From frozen computers to hackers trying to get on Santa's “nice” list, the North Pole has IT issues that would give any CIO a headache.
These are just some of the technology problems CDW helps solve in a holiday-themed campaign, called “North Pole Inc.,” that takes a whimsical look at how the technology company optimizes the IT infrastructure for “the world's largest gift distribution network.”
The integrated campaign, which debuted last month, was created by Ogilvy & Mather, Chicago, and includes TV and online, with heavy use of social media. It is an extension of CDW's “People Who Get IT” campaign, launched in January 2011. (The campaign budget was undisclosed.)
Featuring Larry, the IT elf, the campaign is designed as a customer case study to show how CDW helps solve technology problems from data storage to security threats.
“We wanted to generate familiarity around CDW's capabilities with services and solutions, talking about technology problems in a way that shows how CDW might be able to help solve them,” said Neal Campbell, who was named senior VP-CMO at CDW last February.
However, he was not initially sold on the idea of featuring the North Pole as a customer case study.
“We started a case study program in 2011, helping people understand we have solutions and capabilities to solve their IT problems,” said Ann Batko, senior director-communications and brand management at CDW.
Last year, the company featured the NFL's Dallas Cowboys as an actual customer case study during the Super Bowl, and Batko and her team were looking for new opportunities.
“As the fourth quarter approached, we started thinking about Christmas, and we came up with the idea of doing a fictional case study and producing it just like a regular case study. But in this case it would be all about the North Pole and the kinds of business problems Santa would have—and how these problems would relate to the problems our customers have,” Batko said.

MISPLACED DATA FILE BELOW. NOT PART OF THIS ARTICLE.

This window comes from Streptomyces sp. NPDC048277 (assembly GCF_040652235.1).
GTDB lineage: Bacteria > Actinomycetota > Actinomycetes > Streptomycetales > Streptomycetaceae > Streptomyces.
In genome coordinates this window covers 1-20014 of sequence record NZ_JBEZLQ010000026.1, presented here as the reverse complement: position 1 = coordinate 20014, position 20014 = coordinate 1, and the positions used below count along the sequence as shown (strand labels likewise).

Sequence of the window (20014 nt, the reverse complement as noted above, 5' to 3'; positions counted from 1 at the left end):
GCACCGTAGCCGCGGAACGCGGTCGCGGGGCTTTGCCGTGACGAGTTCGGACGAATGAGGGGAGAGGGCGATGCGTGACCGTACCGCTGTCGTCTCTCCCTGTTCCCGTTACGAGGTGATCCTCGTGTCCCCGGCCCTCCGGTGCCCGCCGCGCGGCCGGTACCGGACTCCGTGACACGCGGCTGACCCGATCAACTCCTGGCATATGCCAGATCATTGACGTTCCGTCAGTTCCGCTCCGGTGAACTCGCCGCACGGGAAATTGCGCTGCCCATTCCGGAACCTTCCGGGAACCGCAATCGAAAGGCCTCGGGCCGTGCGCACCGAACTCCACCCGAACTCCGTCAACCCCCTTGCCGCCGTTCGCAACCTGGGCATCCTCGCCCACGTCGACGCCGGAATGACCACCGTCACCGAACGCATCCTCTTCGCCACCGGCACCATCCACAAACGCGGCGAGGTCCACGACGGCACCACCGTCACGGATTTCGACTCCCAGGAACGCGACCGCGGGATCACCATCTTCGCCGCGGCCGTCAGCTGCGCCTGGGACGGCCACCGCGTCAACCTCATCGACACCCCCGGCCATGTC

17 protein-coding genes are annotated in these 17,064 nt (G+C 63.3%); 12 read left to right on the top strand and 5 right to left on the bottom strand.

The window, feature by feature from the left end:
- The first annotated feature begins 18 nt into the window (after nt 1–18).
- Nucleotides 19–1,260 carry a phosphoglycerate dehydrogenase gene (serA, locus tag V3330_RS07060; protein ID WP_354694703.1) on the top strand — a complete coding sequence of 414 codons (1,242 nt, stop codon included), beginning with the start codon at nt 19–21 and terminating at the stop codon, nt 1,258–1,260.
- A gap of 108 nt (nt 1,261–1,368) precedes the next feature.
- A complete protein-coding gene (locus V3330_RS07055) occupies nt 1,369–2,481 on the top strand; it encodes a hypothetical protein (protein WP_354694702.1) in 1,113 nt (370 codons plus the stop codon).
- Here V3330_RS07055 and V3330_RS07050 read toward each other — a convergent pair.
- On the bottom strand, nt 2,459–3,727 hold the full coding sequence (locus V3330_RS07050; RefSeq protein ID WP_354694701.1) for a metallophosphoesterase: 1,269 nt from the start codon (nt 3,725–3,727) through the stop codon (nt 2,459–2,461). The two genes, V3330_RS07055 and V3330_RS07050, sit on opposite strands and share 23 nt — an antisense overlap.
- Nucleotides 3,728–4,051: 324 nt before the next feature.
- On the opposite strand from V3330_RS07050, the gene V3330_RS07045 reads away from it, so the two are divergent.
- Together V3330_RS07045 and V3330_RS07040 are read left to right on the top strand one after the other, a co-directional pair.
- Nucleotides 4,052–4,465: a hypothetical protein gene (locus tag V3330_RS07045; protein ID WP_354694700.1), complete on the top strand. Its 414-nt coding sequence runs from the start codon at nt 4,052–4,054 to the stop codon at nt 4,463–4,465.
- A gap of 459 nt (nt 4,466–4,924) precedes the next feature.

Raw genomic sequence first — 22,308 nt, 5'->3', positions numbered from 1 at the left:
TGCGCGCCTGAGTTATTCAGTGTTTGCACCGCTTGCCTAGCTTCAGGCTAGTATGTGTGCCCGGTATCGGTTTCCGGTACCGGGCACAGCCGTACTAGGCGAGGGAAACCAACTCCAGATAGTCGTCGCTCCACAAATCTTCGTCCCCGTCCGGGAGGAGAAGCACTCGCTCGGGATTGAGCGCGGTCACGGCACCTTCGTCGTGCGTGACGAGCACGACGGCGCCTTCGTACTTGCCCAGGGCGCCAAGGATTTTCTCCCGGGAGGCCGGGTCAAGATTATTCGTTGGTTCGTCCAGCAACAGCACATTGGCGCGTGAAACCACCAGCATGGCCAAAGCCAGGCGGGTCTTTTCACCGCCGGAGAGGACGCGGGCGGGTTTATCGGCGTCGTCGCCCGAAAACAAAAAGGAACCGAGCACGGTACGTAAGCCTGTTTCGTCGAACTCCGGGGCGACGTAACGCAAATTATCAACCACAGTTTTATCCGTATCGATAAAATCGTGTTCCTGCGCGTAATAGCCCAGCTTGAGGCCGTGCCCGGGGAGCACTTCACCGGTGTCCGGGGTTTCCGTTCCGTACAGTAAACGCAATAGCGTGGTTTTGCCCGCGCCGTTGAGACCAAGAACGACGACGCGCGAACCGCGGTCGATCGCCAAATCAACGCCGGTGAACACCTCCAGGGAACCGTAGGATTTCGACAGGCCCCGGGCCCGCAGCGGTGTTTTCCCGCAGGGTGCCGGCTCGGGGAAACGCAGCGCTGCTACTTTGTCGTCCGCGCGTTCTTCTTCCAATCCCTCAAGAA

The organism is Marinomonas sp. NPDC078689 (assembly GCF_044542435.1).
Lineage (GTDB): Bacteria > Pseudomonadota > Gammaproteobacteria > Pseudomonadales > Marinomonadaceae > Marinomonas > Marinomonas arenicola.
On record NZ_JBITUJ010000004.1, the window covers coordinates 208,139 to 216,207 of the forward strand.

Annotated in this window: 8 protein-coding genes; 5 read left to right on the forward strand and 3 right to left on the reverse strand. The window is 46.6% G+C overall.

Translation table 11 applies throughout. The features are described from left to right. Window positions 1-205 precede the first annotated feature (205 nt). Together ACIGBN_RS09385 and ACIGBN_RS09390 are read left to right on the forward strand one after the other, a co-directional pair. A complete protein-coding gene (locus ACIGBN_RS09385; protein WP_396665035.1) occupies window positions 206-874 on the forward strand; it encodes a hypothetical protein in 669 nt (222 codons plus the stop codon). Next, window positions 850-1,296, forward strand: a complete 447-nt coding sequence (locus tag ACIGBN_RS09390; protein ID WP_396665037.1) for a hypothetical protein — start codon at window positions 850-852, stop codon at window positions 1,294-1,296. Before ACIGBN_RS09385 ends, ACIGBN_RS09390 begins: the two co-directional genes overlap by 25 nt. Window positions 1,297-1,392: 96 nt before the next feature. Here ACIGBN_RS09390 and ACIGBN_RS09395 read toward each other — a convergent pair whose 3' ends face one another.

“When Ann came into my office, at first I said, "No way; we are not associating our brand with fictional characters,' ” Campbell said. “But after some discussion, we decided that as long as we made the technology problems real and linked them back to real capabilities CDW had put into play with real customers and real case studies, the whole thing would work.”
CDW turned to Ogilvy, its agency of record, to develop the campaign.
“There is a lot of technology marketing out there, and a lot of it is very smart. In order to make a difference and really cut through the clutter, we wanted to bring it down to a human level that is very relatable,” said Charles Brandl, managing supervisor of the CDW account at Ogilvy. “We wanted to think about the tangible problems every business has—from security threats to data loss prevention—and turn that into, "What would the problem be like at the North Pole?' ”
In concept testing for the online video, Ogilvy used its own IT staff, including IT Director Larry Gordon, whose first name was adopted for Larry, the IT elf.
In the TV spots, Larry, the IT elf, deals with an onslaught of IT problems at North Pole Inc. as the big delivery date approaches.
For example, CEO (Chief Elf Officer) Santa has 3 billion emails he wants printed out; kids are sending in 10GB video files for their wish lists; and computers are frozen in giant blocks of ice.
As if these problems weren't enough, reindeer are wandering through the server room getting tangled in wires, and an elf crashes the network when she plugs in Christmas lights.
On the website (www.northpoleitelves.com), these problems are fleshed out in more detail in a “case study” section, under topics including security, unified communications, infrastructure optimization and configuration. This section shows how CDW can solve the types of problems North Pole Inc. and other businesses face.
The website also features online videos; Larry, the IT elf's Twitter feed; downloadable “Elfspiration” posters; and an area where users can make a donation to a charitable cause. As part of the campaign, CDW is donating $250,000 to a number of charities, and it encourages users to contribute as well.
The campaign proved to be a big success, with more than 10,000 views on YouTube in the first few weeks.